The plans with their family fell through and in the end I spent Christmas with the other volunteer from CEPALC (Laura) and her family in Zipaquira, a small town about an hour outside of Bogota which is famous for having a cathedral carved out of its salt mines. I arrived to Zipaquira early in the afternoon on December 24 to the house Laura’s family owns here in Colombia and where her aunt and cousin live. They welcomed me to their home and we spent the afternoon relaxing. In the evening, we got dressed to go out; in Colombia the tradition is that people spend the night eating, drinking, and enjoying the presence of friends and family.
We went to the house of one of Laura’s uncles (she has an enormous family) and ate a huge dinner around 10 pm and at midnight toasted in Christmas, spending the night talking and enjoying each other’s company. We returned to the house sometime after midnight, and listened to the mariachis for a while at the block party of the neighborhood which had started early in the evening and continued until sometime between 2 and 4 am. When we returned to the house, the family opened their Christmas presents, and then we went to bed. We woke up late the next morning (Christmas) and took it easy for the day. Throughout the time spent in Zipaquira with Laura and her family, never once did I feel out of place. I felt welcomed, like a member of a family.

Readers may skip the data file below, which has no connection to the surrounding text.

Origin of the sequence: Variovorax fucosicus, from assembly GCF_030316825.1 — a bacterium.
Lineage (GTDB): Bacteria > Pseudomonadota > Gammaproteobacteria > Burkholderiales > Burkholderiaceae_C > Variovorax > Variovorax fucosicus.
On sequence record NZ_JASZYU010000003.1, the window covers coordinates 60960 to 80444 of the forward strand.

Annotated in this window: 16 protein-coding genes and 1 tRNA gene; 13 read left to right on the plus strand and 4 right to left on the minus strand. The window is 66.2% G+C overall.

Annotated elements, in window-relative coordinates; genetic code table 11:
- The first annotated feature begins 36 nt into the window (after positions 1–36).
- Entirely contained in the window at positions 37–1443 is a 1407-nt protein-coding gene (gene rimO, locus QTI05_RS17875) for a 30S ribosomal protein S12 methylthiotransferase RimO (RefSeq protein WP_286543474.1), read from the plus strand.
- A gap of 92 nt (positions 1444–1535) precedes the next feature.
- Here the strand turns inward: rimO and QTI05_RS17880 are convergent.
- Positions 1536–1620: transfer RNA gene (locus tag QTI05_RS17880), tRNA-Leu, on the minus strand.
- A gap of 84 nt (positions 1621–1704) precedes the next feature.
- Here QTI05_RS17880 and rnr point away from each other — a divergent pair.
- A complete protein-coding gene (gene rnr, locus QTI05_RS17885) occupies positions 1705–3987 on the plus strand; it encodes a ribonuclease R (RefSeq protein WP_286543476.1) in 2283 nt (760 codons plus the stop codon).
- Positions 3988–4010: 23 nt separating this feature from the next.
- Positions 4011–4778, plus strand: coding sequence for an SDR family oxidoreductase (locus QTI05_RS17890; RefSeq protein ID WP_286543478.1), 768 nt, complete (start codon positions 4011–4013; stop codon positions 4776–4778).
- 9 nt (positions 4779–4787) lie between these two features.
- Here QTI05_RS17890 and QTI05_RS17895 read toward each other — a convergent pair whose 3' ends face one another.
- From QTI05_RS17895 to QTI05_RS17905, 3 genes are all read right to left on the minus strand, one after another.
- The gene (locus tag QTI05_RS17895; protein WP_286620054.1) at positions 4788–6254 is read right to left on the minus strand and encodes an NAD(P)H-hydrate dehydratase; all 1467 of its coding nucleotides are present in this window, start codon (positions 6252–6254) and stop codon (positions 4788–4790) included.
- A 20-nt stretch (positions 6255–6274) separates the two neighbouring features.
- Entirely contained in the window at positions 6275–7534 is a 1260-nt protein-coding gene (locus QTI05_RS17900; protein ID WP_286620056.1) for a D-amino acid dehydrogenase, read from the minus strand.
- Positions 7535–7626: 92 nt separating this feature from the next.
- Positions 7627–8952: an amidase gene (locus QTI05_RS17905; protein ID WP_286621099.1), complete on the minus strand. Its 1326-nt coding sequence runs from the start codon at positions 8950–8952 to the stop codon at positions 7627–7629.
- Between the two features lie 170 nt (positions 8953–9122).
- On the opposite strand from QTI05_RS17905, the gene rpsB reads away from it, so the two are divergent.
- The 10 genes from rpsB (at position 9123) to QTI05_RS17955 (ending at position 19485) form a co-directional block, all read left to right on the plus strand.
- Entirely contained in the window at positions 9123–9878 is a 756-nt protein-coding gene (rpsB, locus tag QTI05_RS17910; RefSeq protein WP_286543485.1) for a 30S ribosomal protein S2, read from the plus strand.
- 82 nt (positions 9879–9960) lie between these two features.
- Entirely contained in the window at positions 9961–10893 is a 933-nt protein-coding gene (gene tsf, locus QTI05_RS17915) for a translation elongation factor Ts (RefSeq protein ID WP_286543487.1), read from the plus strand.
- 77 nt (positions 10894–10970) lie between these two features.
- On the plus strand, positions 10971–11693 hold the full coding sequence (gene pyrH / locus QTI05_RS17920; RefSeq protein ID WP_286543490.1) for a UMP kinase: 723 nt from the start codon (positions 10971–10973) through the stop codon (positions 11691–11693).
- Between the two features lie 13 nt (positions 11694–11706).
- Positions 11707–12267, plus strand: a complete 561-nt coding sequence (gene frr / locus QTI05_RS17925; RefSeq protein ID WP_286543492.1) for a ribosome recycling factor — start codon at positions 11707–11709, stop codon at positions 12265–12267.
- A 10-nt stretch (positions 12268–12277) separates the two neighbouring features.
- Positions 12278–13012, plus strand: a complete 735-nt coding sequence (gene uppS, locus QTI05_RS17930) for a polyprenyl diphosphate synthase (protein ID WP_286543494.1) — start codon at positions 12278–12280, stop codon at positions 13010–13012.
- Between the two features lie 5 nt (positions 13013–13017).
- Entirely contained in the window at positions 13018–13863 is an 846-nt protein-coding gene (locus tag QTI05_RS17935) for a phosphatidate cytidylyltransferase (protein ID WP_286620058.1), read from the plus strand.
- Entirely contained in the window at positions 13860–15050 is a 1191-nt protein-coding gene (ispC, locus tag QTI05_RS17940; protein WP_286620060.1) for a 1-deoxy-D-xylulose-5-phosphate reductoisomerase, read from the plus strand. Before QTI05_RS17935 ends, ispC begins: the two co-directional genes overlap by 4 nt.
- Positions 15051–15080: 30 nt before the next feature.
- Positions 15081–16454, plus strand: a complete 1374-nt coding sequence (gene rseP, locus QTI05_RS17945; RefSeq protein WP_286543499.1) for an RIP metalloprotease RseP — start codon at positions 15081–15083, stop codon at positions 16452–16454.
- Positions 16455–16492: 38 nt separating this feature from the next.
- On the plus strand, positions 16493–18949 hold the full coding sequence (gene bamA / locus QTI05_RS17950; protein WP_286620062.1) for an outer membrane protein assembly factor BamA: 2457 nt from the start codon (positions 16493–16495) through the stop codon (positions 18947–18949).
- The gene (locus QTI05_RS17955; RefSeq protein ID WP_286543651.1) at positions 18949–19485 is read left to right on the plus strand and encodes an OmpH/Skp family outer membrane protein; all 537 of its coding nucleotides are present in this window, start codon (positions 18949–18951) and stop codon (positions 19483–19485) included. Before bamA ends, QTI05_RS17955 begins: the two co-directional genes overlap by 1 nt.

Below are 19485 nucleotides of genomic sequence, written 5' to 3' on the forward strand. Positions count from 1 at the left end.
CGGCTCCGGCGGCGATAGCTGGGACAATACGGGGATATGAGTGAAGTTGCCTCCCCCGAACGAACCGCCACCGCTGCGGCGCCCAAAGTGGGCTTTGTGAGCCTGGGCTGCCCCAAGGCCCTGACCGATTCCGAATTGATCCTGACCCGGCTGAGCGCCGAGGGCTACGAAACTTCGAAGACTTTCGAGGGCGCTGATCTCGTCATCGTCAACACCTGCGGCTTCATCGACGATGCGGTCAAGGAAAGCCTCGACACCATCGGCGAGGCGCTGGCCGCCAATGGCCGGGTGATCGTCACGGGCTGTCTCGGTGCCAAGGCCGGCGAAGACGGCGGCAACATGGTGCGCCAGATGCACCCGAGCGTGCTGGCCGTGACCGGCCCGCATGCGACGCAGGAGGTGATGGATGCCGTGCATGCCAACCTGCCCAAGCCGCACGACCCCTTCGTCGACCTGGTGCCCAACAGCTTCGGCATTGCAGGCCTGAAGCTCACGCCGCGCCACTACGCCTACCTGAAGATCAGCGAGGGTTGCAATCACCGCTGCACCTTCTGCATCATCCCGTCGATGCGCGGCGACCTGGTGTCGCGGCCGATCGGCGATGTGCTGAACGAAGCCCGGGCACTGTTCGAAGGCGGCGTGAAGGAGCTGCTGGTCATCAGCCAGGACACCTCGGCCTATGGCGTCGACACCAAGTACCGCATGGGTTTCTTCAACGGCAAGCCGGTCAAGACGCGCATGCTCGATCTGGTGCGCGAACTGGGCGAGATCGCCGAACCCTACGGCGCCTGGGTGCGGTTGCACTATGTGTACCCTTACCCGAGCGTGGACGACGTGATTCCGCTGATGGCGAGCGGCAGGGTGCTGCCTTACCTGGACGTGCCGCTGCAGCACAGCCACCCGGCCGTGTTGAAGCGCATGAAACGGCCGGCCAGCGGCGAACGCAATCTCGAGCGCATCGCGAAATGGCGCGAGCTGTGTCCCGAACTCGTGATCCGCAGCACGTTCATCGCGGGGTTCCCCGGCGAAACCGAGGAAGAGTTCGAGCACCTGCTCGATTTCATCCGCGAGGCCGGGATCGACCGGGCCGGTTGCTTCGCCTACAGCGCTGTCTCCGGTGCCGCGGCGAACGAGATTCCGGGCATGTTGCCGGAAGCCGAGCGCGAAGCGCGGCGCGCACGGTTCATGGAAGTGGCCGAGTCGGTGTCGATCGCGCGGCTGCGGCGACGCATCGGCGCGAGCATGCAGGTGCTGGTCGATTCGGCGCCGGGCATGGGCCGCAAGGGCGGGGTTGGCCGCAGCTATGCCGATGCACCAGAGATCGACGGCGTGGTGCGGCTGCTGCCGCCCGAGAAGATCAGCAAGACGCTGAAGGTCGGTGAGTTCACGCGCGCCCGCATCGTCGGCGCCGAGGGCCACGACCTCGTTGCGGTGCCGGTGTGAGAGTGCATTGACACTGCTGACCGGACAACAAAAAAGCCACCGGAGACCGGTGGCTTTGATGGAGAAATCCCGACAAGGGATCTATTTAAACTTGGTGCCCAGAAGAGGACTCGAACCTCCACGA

Between Christmas and New Year’s, I left Bogota for my big adventure across Colombia. I spent a few days with a friend in Medellin, which is a beautiful city and which also gave me the opportunity to escape some from the “city” atmosphere, being only a Metrocable (gondola) ride away from Parque Arvi, a giant nature-y park that is like a national park in the US. After Medellin, I went to Valledupar, a city in the hot lowlands of Colombia near the Atlantic coast. Laura also has family there, so we stayed with them. Her family who we stayed with in Zipaquira were also there for a visit. Laura’s cousin calls all of his cousins “primo” or “prima”, both meaning cousin, and at times called me “prima,” too. Each time he did as such, he would apologize, but it really didn’t bother me; in fact, I loved it. It made me feel more like I was welcome as part of the family.
Lastly, I’m coming up in the six month anniversary of my separation from a group of 25 members of my chosen family, the other YAMs. I can’t believe it’s almost been a half a year since we were commissioned (I about dropped dead from shock when I realized that), but I know that no matter how far the distance is between us, we’ve got each other’s backs. And that’s what family is, in many ways.
So what lessons have I learned here? I have learned that I can always find family, no matter where I go or what I do. And even though that family will never replace my biological and chosen family, I will simply keep adding to the latter. No matter whether I have speakers of my native language around or even, I’d bet, no matter whether I understand the native language of where I am, no matter the cultural differences and all other differences which might divide us, I can always find family. I can always find mis primos y primas en todas partes del mundo.